Studio publicity material also notes that a unique sound technique was used to capture and balance the simultaneously occurring sounds of Joan Crawford taking a bath and Pauline Frederick speaking on the phone with Albert Conti. The sound engineers, using an invention they called the "sound recording light valve," accomplished the feat after hours of thought.

Also, a new type of "camera crane," consisting of a balanced beam twenty feet long with a camera secured to one end, was built to facilitate the filming of the scene in which Crawford and Neil Hamilton crawl upstairs on their hands and knees. According to a biography on Crawford, when asked for her comments on this film many years after its release, she responded: "Forget This Modern Age ."

Cost: $361K/Domestic Studio Gross: $708K/Foreign Studio Gross: $183K/ Profit:$218K

Box Office Receipts: $891,000.

Inflation Value in 2007: $12,213,265.26.


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Movie Posters/Lobby Cards etc...







Fan Reviews/Comments

Reviewer, writerdonna7, says...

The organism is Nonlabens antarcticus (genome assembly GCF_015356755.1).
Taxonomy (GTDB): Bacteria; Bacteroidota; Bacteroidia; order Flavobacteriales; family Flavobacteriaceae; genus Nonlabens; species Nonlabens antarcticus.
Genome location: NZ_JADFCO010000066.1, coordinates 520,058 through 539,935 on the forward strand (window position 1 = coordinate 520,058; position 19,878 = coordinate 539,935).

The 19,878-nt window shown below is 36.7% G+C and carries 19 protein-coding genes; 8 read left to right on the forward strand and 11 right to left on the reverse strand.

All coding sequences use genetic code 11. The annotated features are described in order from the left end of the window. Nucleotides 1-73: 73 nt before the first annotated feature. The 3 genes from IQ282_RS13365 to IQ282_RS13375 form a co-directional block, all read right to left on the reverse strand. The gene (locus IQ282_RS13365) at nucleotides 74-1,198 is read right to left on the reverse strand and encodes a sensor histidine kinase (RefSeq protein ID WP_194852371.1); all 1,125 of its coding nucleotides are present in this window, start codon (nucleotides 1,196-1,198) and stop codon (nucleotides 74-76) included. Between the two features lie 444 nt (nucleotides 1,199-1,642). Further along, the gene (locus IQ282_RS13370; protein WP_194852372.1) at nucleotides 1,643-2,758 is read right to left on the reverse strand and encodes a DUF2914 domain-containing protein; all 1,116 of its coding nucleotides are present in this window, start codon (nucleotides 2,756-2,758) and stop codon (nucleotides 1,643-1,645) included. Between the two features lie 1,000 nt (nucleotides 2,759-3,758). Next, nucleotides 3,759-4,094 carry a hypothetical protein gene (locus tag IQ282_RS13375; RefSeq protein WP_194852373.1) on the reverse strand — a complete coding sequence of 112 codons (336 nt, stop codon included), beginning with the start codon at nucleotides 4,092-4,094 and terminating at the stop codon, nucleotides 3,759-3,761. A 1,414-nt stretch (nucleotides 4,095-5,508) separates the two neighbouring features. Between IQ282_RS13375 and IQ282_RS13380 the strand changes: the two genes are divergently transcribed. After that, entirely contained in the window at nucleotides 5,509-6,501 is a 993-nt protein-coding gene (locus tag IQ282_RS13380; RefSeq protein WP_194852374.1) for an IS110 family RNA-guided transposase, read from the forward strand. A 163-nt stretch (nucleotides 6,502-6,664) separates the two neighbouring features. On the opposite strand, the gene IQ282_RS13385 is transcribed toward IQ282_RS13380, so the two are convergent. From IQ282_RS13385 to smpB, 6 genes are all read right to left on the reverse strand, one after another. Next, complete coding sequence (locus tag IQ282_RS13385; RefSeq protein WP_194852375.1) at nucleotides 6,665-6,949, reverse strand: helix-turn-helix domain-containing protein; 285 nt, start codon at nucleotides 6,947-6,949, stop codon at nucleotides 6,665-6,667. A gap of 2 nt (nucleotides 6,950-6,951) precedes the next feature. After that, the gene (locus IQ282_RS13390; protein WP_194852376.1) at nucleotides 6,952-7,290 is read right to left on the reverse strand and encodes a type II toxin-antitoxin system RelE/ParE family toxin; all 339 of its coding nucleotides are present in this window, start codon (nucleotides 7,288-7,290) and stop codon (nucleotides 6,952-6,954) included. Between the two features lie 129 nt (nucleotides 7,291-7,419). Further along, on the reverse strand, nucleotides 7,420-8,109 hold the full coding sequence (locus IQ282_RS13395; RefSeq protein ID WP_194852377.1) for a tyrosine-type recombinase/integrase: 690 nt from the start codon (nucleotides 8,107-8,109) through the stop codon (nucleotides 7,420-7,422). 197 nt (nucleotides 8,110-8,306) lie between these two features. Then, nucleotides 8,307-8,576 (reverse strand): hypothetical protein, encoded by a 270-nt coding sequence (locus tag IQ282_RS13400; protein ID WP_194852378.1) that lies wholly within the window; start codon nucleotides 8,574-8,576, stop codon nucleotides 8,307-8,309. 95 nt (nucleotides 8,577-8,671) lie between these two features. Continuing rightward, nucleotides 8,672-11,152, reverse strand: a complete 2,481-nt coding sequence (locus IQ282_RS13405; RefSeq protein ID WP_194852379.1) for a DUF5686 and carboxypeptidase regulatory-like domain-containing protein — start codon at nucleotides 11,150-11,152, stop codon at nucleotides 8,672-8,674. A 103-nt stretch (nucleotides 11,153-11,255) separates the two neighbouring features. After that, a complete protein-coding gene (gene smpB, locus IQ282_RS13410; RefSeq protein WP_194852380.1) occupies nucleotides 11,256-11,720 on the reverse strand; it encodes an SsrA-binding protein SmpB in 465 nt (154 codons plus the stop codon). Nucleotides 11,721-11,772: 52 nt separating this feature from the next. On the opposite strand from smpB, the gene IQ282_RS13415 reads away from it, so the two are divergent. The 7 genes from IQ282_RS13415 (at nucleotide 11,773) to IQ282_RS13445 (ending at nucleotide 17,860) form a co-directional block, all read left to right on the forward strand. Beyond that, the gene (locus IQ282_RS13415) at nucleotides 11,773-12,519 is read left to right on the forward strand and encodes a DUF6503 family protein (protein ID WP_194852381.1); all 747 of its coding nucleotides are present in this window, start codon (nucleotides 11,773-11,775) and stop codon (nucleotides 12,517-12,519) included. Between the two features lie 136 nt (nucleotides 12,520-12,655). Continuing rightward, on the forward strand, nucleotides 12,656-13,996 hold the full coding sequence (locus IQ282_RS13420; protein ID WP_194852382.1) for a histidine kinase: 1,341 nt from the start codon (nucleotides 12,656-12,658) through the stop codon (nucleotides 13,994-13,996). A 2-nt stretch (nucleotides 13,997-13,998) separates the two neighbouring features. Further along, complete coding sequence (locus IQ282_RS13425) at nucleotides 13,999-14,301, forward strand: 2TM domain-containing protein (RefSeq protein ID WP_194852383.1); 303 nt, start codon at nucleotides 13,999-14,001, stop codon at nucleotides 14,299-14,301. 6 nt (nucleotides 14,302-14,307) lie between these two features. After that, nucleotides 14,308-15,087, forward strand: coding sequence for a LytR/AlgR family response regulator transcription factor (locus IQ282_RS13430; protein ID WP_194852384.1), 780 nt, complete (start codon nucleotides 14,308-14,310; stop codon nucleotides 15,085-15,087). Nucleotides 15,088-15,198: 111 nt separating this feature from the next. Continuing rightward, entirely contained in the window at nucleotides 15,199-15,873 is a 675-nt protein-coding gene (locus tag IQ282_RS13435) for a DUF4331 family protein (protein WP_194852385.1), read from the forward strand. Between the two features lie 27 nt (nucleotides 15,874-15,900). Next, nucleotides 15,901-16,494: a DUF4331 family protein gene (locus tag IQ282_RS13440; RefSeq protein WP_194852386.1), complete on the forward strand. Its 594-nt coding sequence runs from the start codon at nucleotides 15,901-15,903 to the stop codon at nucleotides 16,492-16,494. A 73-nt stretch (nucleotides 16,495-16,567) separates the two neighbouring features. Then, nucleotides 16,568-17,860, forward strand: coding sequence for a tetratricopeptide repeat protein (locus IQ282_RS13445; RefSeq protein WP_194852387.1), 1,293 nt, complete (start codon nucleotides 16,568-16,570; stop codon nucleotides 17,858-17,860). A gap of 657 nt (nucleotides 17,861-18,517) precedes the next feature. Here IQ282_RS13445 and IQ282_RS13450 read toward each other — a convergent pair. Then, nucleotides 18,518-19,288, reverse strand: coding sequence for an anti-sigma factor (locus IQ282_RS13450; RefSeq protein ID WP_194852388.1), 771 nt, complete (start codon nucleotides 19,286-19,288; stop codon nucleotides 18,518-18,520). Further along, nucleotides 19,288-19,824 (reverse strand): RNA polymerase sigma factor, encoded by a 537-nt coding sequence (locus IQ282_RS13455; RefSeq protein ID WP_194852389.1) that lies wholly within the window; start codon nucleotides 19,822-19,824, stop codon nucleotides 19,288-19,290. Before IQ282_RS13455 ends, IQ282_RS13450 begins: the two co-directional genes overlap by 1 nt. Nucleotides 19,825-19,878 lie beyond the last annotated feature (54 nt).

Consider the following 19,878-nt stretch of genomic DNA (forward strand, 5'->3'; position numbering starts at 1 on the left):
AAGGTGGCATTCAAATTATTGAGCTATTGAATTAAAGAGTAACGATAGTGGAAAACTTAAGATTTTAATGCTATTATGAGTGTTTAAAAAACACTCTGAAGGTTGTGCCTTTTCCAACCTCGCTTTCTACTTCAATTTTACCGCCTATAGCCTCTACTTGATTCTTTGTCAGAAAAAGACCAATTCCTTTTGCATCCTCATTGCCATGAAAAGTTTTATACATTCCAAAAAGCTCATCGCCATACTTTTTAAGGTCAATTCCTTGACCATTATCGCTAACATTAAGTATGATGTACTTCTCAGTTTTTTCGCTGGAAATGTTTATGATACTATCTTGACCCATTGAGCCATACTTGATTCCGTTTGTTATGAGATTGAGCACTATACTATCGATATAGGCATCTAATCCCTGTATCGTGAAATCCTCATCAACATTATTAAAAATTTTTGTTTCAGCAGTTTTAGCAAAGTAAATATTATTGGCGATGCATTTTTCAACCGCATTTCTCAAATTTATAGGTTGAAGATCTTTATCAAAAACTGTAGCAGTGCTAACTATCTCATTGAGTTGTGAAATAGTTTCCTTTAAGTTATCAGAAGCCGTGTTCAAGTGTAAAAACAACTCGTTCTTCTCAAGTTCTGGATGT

Review: There is much to enjoy about "This Modern Age," not the least of which is the sublime Art Deco backdrops and sets in which the characters seem to move like Erte figures come to life. The black and white photography comes off as more silver and cream than black and white because of all the chrome. It's also a buoyant, blonde, youthful Joan Crawford who stars as Valentine Winters, the 19-year-old daughter of Diane ("Dee-ahn") Winters (the effusive, deliciously melodramatic Pauline Frederick). Valentine shows up unexpectedly at Diane's swank home in Paris (Diane is a kept woman!) upon the death of her father and although initially unsettled, Diane takes one look at the classy beauty who is her long-lost daughter and embraces her. The admiration is mutual and mother and daughter quickly pick up their aborted relationship (aborted because Pauline's father had been granted custody and Pauline was denied visiting rights). Soon Valentine is living the high life with other young people in sexy, svelte gowns, smoking cigarettes, and tooling in big cars with beaus, her motto being "make virtue of vice, never take anything seriously and always be amusing." An accident allows Valentine to meet Harvard football man, Bob Blake, Jr. (Neil Hamilton) and quickly the two bright young things fall in love. But when Blake's parents come to meet Valentine's mother, they quickly disapprove of the freewheeling lifestyle they observe there. Then Diane confesses to Valentine that she is a kept woman and Valentine is shocked, but still wants the relationship with her mother. Ultimately her mother nobly leaves for her daughter's sake, leaving Valentine distraught. Valentine also turns to an old boyfriend Tony Girard (Monroe Owsley) when she discovers that young Blake disapproves of her mother, but will all end well for these two cute kids? "This Modern Age" will tell you the answer.